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This Week in College Football History: Nov. 17-23
This Week in College Football History takes a look back at some of college football's landmark moments over the last 146 years.
Published: 11/14/2014 2:55:00 PM
(Pictured: In a battle of Hall of Fame coaches, Bo Schembechler and No. 10 Michigan won by a slim margin in an upset over Earle Bruce and No. 5 Ohio State on Nov. 22, 1980.)

As part of an ongoing series throughout the fall, The National Football Foundation & College Hall of Fame posts This Week in College Football History, which takes a look back at some of college football's landmark moments over the last 146 years. If you choose to use this content in whole or in part, as a courtesy, please credit The National Football Foundation and use the NFF logo, which can be downloaded by clicking here.


Nov. 22, 1980
No. 10 Michigan def. No. 5 Ohio State, 9-6
Columbus, Ohio

In a battle of Hall of Fame coaches, Bo Schembechler’s Wolverines won by a slim margin over Earle Bruce’s higher-ranked Buckeyes. Michigan’s power rushing game and stingy defense dominated the Ohio State, despite what the 3-3 deadlock at halftime showed. Wolverine quarterback John Wangler made up for two first-half interceptions with a 56-yard drive that began and ended with 13-yard passes to College Football Hall of Famer Anthony Carter. Tailback Butch Woolfork filled in the rest on his way to a 141-yard day while safety Tony Jackson set up the winning drive with a fumble recovery. Ohio State could not find an answer to a Michigan defense that hadn’t allowed a touchdown in 18 quarters. The win earned the Wolverines a Big Ten title and a trip to the Rose Bowl against Washington. Michigan beat the Huskies, and they finished with a No. 4 ranking in the final AP Poll at 10-2. The Buckeyes fell to Penn State in the Fiesta Bowl, and they finished with a 9-3 record and a No. 15 spot in the final AP Poll.


Nov. 17, 1979
Harvard def. Yale, 22-7
New Haven, Conn.

The largest crowd in 25 years (72,000) packed the Yale Bowl hoping see the Bulldogs and College Football Hall of Fame head coach Carm Cozza finish a perfect season with a win over archrival Harvard. However, the Crimson marched 74 yards to the end zone on the opening drive and never looked back. Harvard then forced a fumble that led to a 70-yard scoring drive, giving the Crimson a 13-0 lead. Yale trimmed the lead to 13-7 after halftime, but the Harvard defense was relentless with six turnovers and five sacks. Crimson quarterback Burke St. John threw a 39-yard touchdown strike to Jim Callinan and ran for a two-yard score in the fourth quarter. Despite the loss, Yale was the Ivy League Champion with a record of 8-1. Harvard finished the season 3-6.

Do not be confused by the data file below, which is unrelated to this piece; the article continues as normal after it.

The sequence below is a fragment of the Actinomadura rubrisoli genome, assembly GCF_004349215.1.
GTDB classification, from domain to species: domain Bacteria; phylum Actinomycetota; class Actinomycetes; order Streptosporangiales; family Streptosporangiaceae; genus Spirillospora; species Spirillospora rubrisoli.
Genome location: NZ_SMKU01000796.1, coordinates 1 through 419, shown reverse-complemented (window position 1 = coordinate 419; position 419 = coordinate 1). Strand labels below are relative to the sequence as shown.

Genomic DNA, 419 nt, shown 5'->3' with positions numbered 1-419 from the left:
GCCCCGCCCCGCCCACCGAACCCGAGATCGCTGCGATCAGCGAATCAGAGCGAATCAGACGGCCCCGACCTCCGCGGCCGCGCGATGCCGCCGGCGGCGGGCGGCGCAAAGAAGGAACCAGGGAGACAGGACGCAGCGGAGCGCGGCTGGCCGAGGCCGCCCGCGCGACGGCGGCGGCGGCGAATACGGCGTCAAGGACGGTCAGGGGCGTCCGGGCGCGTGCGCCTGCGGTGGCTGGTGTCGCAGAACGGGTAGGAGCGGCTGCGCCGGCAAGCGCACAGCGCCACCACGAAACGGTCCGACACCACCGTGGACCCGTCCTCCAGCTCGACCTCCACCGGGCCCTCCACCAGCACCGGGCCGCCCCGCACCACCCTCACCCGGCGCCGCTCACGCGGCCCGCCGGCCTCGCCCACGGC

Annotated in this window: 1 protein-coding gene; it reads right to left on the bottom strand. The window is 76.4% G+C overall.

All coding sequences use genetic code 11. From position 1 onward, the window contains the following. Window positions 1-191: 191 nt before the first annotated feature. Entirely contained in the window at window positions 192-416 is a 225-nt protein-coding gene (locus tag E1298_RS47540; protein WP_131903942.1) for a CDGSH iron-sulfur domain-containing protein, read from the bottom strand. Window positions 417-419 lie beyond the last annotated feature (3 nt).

Nov. 18, 1967
No. 6 Wyoming def. UTEP, 21-19
El Paso, Texas

Coming off of four straight wins, UTEP was looking to upset undefeated, reigning WAC champion Wyoming. The Miners got out to a 13-3 lead at halftime on touchdown passes by quarterback Brooks Dawson to Volley Murphey and Ron Jones. The Cowboys trimmed the lead to 13-12 on a scoring run by fullback Tom Williams, and they took the lead on a Paul Toscano touchdown pass after Dawson lost a fumble at his own six-yard line. Another touchdown by Murphey put the Miners back on top 19-18, but Wyoming had the last word, tacking on a short field goal in the final minutes. UTEP received votes in the final AP Poll after a win in the Sun Bowl over Mississippi. They finished 7-2-1 on the season. After capping off a 10-0 regular season with the win over the Miners, the Cowboys lost to LSU in the Sugar Bowl, finishing the season at No. 6.

Nov. 19, 1994
No. 10 Colorado State def. Fresno State, 44-42
Fresno, Calif.

Colorado State overcame a 21-point deficit to earn their first WAC crown since entering the conference in 1968. Rams fullback E.J. Watson, questionable prior to the game due to a bad ankle, ran for three touchdowns. CSU trailed until a blocked punt and scoring run by defensive back Ray Jackson put his team ahead 31-27. Fresno State twice cut the lead to two points in the fourth quarter, but they were held off by a Colorado State defense led by 1995 National Scholar-Athlete and College Football Hall of Fame safety Greg Myers. The Rams finished with a 10-2 record and a No. 16 spot in the final AP Poll after a loss to Michigan in the Holiday Bowl. Fresno State finished 5-7-1, its first losing record in 13 seasons.


Nov. 20, 2003
Southern Miss def. No. 10 TCU, 40-28
Hattiesburg, Miss.